During this first and worst phase is when Mt. Olive started to come together to support Collin. Collin remembers how “the entire street was decorated in orange” when he arrived home from his first treatment. Logan’s Cub Scout Pack 62 of Budd Lake organized a meal chain so that during those first several months, Theresa could rest easy knowing that her children and husband were taken care of in that department.
But the mental toll that it took on Collin was difficult to witness as well. In addition to the physical daily beat downs, he had no school to go to and escape for, and was away from his friends. Once he felt the pain was almost approaching a manageable place, he had to go and do it all again.
During this first phase, Collin went to ICU three times, once for a toxic reaction to his medication which left him non-responsive and nonverbal. Brian says, “He couldn’t walk, he couldn’t string sentences together, he was curled up in fetal position for three days.” Theresa adds “I didn’t think you would ever come back.” For me, the scene freezes, and I wonder if Collin had ever heard his mother say those words before.
The next trip to ICU started with an awful headache that the doctors thought was simply a result of a spinal tap, but turned out to be a subdural hemorrhage. The doctors performed two different brain surgeries to install a drain in his head. This was most likely a side effect of one of the medications.
The third time in ICU was supposed to be an easy day and just a clinic visit. However, Collin spiked a high fever, his blood pressure dropped and he quickly went septic. Thousands of people die yearly from sepsis. This ICU visit was another instance that they didn’t think Collin would come back from.
He also contracted mucositis during this first phase, which can be described as sores that go from stomach to mouth. The only treatment is to manage the pain with morphine for days at a time. Theresa looks at Collin and says, “You have to deal with side effects because you don’t have a choice.” I can’t help but imagine this must have been a mantra of sorts during all of these terrifying months.
Phase II was the first part of maintenance. Theresa explains, “This was supposed to be little easier, but was not as easy as we’d hoped.” There were still hospital stays and oral chemo, and throughout Phase II, Collin had eight or nine bouts of CDiff, which are intestinal infections that take a week to get over.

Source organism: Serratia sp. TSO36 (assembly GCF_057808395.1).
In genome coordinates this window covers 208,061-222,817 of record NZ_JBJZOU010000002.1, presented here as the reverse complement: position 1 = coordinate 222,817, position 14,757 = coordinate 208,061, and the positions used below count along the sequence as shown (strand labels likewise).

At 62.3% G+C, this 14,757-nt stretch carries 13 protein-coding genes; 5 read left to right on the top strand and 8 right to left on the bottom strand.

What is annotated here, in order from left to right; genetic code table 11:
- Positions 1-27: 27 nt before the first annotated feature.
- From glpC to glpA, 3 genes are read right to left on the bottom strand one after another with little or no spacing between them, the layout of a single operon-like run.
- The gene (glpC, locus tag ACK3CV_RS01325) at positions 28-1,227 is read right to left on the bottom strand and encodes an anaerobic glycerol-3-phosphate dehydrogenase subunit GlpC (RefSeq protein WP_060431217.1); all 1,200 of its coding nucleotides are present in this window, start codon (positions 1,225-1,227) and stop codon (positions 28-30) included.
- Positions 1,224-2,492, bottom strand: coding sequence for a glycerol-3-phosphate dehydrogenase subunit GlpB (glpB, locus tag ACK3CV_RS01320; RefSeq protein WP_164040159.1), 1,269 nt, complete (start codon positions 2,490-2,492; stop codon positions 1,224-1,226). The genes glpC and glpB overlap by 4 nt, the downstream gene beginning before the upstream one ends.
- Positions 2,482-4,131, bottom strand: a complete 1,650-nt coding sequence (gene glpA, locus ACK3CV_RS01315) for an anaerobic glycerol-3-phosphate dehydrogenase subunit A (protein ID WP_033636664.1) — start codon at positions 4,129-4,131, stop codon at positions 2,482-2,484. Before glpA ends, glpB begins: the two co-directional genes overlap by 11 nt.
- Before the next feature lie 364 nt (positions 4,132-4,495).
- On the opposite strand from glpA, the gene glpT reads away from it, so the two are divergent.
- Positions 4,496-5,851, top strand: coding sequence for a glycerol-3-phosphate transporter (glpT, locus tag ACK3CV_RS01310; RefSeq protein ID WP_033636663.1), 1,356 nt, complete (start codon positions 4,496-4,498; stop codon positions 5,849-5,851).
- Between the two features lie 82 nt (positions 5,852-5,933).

Phase III was Clinical Maintenance. Collin would go to Morristown once every four weeks in the clinic for a quick IV push of Vincristine, steroids, and oral chemo. This is when family life got a little easier. His last day of Clinical Maintenance was June 20.
I ask Collin what his take away is after surviving this truly awful experience. What knowledge did he have to share with others? He gives advice that can be applied to all aspects of life. He says, “People want to help. If you ever think you might want to reach out, go for it. Most of the time people will say yes.”
I ask him to explain about some of the cool things he was able to partake in as a result of his cancer. He details some of the experiences that were set up through various charities, his dad’s work and family friends. Some highlights include taking a trip to “Good Morning America” to see Kenny Chesney; attending multiple baseball games including a Yankee opener; speaking on “WPLJ” as a beneficiary of their “Apple a Day” program; attending preseason training camp in Florida; receiving messages from Pete Rose and Bucky Dent; meeting NJ Devils players and NJ Jets players; being an honorary captain for a Jets game; and meeting his broadcast idol Michael Kay. He explains these events would give him something to look forward to. He recalls thinking, “If I get through this week, I get this fun thing afterward.”
Collin also details more of the heart-warming actions as well. Brian’s company, Publicis Media, created a video filled with positive messages for Collin in all the different countries where offices are housed. The people in the video wore orange, encouraged him to keep up the fight and sent positive messages.